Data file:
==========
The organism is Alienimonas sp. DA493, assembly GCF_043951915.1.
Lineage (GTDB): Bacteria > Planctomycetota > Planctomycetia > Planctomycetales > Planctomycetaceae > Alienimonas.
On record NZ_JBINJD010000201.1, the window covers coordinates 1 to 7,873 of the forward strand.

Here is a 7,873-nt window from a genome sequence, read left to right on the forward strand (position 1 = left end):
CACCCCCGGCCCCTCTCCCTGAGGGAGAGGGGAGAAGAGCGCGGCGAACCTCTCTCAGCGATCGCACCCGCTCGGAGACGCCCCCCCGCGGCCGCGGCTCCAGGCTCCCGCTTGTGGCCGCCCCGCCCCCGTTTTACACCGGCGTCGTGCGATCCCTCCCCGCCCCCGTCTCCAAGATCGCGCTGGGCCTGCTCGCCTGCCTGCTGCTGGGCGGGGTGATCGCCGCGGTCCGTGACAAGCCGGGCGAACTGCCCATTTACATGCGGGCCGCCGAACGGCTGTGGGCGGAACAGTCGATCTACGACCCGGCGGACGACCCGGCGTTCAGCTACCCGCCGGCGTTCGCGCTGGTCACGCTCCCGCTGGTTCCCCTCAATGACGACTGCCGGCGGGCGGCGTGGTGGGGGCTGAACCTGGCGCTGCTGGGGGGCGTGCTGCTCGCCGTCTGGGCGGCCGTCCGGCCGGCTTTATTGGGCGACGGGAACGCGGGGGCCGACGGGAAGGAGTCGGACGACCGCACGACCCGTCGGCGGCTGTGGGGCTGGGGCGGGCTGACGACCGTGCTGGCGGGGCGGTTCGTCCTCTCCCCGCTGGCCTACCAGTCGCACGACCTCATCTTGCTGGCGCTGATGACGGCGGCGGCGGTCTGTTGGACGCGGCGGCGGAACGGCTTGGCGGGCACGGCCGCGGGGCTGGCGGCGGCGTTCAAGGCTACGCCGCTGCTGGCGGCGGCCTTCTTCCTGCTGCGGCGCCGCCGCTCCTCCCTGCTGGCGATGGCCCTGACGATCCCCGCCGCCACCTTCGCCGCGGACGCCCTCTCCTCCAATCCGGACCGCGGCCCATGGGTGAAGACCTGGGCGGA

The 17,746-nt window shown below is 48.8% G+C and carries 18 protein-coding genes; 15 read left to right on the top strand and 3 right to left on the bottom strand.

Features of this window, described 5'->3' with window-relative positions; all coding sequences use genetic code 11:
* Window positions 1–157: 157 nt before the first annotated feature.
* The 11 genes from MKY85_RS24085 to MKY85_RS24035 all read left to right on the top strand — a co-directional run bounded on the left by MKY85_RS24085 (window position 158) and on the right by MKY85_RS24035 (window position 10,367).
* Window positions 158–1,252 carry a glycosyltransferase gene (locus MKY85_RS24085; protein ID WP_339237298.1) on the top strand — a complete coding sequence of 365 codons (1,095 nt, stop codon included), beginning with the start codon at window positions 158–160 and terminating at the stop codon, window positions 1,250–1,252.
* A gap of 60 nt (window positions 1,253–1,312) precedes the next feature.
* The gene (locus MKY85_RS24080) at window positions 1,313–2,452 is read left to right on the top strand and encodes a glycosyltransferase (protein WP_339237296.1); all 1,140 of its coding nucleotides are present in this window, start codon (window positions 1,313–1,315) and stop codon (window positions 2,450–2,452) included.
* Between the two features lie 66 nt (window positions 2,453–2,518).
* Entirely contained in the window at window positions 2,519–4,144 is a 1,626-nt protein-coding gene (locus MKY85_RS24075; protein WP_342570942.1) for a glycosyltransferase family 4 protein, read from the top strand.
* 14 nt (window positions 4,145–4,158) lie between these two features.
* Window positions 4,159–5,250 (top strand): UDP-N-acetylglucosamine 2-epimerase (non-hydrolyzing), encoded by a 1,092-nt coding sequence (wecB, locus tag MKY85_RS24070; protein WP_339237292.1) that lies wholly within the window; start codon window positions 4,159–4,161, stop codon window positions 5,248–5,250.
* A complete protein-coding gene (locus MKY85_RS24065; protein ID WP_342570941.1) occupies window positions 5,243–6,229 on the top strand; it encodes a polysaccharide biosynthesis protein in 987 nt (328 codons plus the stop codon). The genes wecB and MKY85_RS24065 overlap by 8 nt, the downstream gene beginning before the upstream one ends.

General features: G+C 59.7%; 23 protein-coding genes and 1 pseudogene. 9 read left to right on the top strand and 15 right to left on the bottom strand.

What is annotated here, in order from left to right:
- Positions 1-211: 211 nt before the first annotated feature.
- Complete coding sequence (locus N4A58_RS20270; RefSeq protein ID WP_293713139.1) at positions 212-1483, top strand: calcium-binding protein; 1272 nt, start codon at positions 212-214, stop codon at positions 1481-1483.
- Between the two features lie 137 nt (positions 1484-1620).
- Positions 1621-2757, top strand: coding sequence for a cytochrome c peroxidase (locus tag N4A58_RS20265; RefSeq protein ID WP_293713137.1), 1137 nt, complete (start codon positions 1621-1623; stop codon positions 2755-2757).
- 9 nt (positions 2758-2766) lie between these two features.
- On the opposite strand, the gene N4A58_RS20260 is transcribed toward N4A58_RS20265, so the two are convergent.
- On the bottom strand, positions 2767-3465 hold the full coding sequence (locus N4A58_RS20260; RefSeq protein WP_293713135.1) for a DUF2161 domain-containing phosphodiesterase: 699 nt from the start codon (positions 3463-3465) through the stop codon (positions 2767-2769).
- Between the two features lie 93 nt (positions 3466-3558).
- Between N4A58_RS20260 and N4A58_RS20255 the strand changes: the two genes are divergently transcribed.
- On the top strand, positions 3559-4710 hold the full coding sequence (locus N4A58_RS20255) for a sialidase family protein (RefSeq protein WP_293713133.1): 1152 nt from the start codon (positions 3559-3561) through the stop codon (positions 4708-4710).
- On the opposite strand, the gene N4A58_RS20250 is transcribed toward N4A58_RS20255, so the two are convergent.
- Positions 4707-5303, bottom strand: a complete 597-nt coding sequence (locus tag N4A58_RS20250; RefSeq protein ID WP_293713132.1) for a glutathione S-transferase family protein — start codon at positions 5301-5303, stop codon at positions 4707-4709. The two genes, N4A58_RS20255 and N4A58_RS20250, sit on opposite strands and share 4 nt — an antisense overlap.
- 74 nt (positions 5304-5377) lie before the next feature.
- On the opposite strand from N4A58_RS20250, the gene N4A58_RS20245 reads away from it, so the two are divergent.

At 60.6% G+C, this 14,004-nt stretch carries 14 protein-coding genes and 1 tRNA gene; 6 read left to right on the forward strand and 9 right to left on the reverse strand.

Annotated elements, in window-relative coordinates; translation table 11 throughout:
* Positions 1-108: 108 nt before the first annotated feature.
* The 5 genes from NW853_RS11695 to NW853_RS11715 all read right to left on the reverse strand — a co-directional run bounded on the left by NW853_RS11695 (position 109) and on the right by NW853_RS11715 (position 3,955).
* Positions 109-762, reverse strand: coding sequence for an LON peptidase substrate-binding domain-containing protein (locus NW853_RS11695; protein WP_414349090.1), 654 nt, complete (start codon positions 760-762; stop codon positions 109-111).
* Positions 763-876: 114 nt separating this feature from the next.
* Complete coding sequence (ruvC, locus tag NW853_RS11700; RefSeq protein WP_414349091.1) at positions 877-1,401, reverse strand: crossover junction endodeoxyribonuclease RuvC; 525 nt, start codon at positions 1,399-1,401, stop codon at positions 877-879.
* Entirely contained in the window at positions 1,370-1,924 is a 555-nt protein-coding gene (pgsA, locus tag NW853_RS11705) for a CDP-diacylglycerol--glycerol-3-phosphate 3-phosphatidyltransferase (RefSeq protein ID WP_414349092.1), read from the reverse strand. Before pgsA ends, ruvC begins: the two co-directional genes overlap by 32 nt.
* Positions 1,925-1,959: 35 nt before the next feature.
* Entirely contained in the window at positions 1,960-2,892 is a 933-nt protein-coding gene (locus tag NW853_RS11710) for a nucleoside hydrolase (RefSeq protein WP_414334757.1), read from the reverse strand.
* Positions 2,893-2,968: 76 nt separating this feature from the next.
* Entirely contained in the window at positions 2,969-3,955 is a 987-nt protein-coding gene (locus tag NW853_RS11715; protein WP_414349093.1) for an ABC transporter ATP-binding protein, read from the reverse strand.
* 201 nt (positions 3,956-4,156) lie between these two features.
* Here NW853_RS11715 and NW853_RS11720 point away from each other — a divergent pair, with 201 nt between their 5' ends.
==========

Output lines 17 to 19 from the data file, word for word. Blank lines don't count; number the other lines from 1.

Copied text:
* A complete protein-coding gene (locus MKY85_RS24065; protein ID WP_342570941.1) occupies window positions 5,243–6,229 on the top strand; it encodes a polysaccharide biosynthesis protein in 987 nt (328 codons plus the stop codon). The genes wecB and MKY85_RS24065 overlap by 8 nt, the downstream gene beginning before the upstream one ends.

General features: G+C 59.7%; 23 protein-coding genes and 1 pseudogene. 9 read left to right on the top strand and 15 right to left on the bottom strand.

What is annotated here, in order from left to right: